Military Trader: How would you explain the apparent growth of interest in Third Reich organizations whose primary roles were not as combat units, such as the NSKK, SA, Red Cross, etc.?
Bill Shea: Once again, knowledge is power. The availability of comprehensive accurate information with the introduction of excellent source material in these areas has led to the increase of interest in these areas. Cost is another reason. These para-military organization’s regalia can sometimes be less expensive.
Military Trader: What areas of Third Reich collecting have you witnessed grow but then then subside in the last twenty years?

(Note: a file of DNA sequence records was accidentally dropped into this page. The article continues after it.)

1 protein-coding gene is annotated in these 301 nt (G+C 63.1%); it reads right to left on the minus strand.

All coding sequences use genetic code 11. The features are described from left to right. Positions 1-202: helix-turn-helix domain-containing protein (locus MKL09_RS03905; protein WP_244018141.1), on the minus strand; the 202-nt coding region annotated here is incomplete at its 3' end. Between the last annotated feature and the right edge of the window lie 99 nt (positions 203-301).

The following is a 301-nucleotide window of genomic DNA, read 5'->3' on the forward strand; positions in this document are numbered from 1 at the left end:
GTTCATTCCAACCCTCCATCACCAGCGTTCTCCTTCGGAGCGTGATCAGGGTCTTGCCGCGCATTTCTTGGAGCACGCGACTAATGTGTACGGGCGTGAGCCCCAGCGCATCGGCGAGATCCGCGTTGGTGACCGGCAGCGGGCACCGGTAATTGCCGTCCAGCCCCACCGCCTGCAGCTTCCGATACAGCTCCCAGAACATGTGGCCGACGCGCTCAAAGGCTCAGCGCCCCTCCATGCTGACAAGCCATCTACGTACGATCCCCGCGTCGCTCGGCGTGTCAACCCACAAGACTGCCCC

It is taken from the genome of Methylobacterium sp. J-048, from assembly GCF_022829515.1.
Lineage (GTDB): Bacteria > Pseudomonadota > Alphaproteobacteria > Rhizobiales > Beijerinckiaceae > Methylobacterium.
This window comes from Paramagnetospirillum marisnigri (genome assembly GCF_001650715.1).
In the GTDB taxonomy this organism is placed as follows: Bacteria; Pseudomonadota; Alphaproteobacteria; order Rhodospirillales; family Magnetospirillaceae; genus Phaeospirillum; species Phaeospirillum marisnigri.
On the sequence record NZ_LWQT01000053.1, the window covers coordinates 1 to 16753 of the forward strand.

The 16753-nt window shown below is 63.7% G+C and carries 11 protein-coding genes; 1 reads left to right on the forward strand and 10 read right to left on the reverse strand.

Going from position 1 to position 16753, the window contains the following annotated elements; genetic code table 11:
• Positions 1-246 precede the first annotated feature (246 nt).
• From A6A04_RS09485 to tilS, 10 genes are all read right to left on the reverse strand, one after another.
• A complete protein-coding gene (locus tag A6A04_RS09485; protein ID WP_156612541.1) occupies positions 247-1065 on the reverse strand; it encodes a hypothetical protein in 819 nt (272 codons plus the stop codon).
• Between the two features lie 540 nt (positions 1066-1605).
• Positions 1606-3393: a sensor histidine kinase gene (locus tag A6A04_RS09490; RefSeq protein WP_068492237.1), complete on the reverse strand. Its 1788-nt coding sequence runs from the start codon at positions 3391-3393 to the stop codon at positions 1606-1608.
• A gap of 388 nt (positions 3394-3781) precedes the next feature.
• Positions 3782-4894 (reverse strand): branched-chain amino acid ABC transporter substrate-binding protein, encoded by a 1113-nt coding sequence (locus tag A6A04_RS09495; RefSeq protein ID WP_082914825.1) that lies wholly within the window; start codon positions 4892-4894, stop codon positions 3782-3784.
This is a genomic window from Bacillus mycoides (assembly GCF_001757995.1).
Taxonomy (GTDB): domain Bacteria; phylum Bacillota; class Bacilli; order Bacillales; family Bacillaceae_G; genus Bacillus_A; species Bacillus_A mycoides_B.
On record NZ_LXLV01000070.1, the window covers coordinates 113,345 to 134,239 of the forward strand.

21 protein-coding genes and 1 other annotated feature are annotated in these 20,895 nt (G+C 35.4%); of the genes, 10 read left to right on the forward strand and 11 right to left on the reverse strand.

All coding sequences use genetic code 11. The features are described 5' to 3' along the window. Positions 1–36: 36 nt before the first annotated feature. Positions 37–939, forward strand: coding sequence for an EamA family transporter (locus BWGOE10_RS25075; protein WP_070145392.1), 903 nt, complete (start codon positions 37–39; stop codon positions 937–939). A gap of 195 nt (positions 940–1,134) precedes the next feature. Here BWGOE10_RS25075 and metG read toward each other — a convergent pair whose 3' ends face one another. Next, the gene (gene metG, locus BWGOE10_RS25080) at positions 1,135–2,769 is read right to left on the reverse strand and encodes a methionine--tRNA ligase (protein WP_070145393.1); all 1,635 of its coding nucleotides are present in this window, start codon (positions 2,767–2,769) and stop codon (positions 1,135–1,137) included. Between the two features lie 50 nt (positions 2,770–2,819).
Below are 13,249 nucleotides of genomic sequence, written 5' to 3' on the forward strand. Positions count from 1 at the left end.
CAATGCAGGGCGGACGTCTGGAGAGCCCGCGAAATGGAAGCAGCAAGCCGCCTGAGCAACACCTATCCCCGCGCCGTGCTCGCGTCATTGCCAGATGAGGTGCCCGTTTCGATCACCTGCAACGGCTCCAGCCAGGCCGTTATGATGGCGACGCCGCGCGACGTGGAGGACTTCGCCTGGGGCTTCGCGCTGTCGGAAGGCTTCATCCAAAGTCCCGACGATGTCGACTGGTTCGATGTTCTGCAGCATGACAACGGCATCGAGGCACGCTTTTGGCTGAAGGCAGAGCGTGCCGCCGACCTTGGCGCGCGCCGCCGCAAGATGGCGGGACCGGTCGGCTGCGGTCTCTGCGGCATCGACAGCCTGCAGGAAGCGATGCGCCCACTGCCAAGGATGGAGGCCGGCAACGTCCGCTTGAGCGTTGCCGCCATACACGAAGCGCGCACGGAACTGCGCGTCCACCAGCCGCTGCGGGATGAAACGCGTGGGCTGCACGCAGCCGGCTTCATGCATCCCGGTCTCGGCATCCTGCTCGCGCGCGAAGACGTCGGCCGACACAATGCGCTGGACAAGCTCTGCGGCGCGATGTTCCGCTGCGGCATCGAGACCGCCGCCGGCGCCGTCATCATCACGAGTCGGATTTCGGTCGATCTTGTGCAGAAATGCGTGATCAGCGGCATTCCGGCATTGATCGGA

Bill Shea: As a dealer, I would have to say that Third Reich edged weapons seen to have lost their momentum in the past five years. That’s too bad, because there are so many excellent reference books and on-line information.
Several daggers that were considered rare in the past are now more available. Part of this may be due to the surge in value that caused a lot of old hardened collectors to sell select examples from their personal collections because they were made offers they couldn’t refuse. Now there is more of a supply that has not kept up with the demand.
Military Trader: What areas of Third Reich collecting are particularly “hot” today?
Bill Shea: Several areas are very strong. Helmets are incredibly hot. I have owned well over 25,000 German World War I and II helmets over the past 50 years (many, more than once). Properly and accurately described, priced and photographed, they still fly off the shelves.
Other headgear, uniforms and medals are also selling very well. Several Third Reich collectibles are still priced where new collectors with modest budgets can still get into the hobby.